Life yourself, we live in a rural area and have limited options for high speed service. We have chosen to use our cell phones wirelessly tethered to our devices. We also have a wireless hotspot which works on the same principal. Unfortunately each device only allows 2 gig per month at high speed, so about the last ten days or so of the month we are throttled to non-high speed access. This means no video unless we want to use up all our data quickly. We use TMobile and have been happy with the service. We checked into Hughes Net, but they are even more restrictive and cost quite a bit more.
#12
Old 11-26-2013, 07:12 PM
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The local cable company recently told the company I work for that the construction cost for running coax one quarter of a mile would be $139K. There are railroad tracks in the way which added substantially to the the cost.

We weren't offering to pay any of their costs out of pocket, though, and for some reason they didn't think it was worth it for a $100/month account, even with a five year contract.
#13
Old 11-26-2013, 07:48 PM
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Quote:
Originally Posted by perse977 View Post
Hello:

Reviving this question since it's been a few years and prices may have gone down...my family has a house in the woods, and I'd like a general idea of how much it would take to lay fiber to it.
Probably prohibitive, reducing your choices to satellite and cellular.

Cable companies, AFAIK, are not covered by any legislation that requires them to service areas they don't want to. In my experience with Charter Communications, this means that if they don't want to connect up an area, they will quote a price in the millions per mile even if that isn't anywhere near what it actually costs. As a result, they lose a lot of business to competitors who, while not expecting to get filthy rich, are happy with a highly profitable return.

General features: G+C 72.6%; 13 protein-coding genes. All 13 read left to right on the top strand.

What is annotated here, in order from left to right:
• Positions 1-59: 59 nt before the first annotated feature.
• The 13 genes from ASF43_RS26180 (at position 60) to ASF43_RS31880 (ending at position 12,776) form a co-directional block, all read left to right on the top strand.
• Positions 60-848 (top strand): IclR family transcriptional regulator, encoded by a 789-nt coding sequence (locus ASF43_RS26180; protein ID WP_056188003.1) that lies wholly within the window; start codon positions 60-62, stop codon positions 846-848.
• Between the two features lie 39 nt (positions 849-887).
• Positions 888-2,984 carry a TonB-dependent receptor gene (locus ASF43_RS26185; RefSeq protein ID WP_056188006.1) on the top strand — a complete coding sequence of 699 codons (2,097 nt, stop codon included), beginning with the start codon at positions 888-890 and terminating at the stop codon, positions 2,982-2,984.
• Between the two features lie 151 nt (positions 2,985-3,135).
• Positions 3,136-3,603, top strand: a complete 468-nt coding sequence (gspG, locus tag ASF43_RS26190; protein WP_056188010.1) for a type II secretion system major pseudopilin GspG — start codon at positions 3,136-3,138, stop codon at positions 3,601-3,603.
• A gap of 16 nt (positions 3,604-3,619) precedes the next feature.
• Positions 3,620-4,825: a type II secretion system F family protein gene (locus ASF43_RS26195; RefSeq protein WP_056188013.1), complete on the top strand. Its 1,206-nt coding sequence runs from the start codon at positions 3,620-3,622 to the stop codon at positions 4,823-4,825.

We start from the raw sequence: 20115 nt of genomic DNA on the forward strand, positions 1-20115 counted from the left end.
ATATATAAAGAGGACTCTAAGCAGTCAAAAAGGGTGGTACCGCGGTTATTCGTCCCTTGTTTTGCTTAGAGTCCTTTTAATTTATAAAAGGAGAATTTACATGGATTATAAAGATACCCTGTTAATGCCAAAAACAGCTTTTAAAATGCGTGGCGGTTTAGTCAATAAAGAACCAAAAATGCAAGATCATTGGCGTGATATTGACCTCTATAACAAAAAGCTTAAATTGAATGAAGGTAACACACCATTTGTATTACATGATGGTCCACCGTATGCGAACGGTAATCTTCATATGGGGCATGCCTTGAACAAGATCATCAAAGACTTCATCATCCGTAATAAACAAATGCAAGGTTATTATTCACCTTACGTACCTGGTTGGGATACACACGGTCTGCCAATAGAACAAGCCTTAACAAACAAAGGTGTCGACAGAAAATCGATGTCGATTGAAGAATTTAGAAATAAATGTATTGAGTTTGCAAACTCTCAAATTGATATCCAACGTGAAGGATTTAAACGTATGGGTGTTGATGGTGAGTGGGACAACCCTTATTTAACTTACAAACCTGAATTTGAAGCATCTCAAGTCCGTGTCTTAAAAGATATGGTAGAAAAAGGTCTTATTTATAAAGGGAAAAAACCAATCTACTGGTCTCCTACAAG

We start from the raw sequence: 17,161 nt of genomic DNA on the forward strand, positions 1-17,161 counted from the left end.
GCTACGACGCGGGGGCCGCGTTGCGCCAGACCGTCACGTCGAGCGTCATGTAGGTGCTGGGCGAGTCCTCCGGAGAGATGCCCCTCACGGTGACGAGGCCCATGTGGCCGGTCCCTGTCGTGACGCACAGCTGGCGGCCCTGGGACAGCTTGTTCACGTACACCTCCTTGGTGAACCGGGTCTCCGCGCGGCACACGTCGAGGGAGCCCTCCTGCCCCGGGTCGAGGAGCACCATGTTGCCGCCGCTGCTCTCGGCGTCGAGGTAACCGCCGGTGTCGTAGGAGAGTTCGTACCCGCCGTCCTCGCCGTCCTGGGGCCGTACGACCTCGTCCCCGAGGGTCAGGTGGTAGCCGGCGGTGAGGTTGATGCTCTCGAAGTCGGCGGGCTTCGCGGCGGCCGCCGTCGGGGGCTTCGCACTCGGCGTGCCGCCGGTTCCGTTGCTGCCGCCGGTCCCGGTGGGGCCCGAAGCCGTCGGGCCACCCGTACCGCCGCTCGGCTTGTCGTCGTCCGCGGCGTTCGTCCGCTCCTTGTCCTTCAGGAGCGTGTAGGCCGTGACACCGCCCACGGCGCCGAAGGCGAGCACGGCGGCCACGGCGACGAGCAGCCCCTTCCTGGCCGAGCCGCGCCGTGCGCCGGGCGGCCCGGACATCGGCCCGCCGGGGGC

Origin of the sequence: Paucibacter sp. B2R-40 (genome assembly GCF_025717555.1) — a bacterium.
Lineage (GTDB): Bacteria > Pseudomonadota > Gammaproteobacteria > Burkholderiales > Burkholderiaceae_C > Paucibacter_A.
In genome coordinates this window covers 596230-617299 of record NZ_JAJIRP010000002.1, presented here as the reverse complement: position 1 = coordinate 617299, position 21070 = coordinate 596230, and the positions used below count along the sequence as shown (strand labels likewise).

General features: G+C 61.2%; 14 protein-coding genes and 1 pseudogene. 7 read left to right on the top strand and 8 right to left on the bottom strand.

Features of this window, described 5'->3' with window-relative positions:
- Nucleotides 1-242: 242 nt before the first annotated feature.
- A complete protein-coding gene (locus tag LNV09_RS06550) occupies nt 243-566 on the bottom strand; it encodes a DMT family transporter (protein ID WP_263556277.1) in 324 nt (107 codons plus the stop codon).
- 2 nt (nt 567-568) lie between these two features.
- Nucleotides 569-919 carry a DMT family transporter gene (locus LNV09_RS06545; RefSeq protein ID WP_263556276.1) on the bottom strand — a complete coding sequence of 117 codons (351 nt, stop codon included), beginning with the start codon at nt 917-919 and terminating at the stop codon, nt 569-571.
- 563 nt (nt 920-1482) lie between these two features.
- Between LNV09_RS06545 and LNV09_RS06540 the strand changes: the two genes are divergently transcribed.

#14
Old 11-27-2013, 01:49 PM
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Quote:
Originally Posted by Musicat View Post
Probably prohibitive, reducing your choices to satellite and cellular.
IME seeing several customers dealing with just getting an internet provider to run lines across a street and parking lot to a business occupancy maybe 100 yards total they were looking at $10K-$15K.

For those kinds of prices it might be more practical to have multiple satellite providers and a bonding appliance.

example:
http://mushroomnetworks.com/product/truffle

This way you get plenty of speed, by sharing the load across multiple providers you should avoid many of the throttling and or "fair access policies" and will probably have more reliable internet than some medium sized business for about $2-3K in setup and about $200/month.

Compared to $135K a mile its a steal, I would do it, and I HATE satellite internet providers.

Last edited by drachillix; 11-27-2013 at 01:49 PM.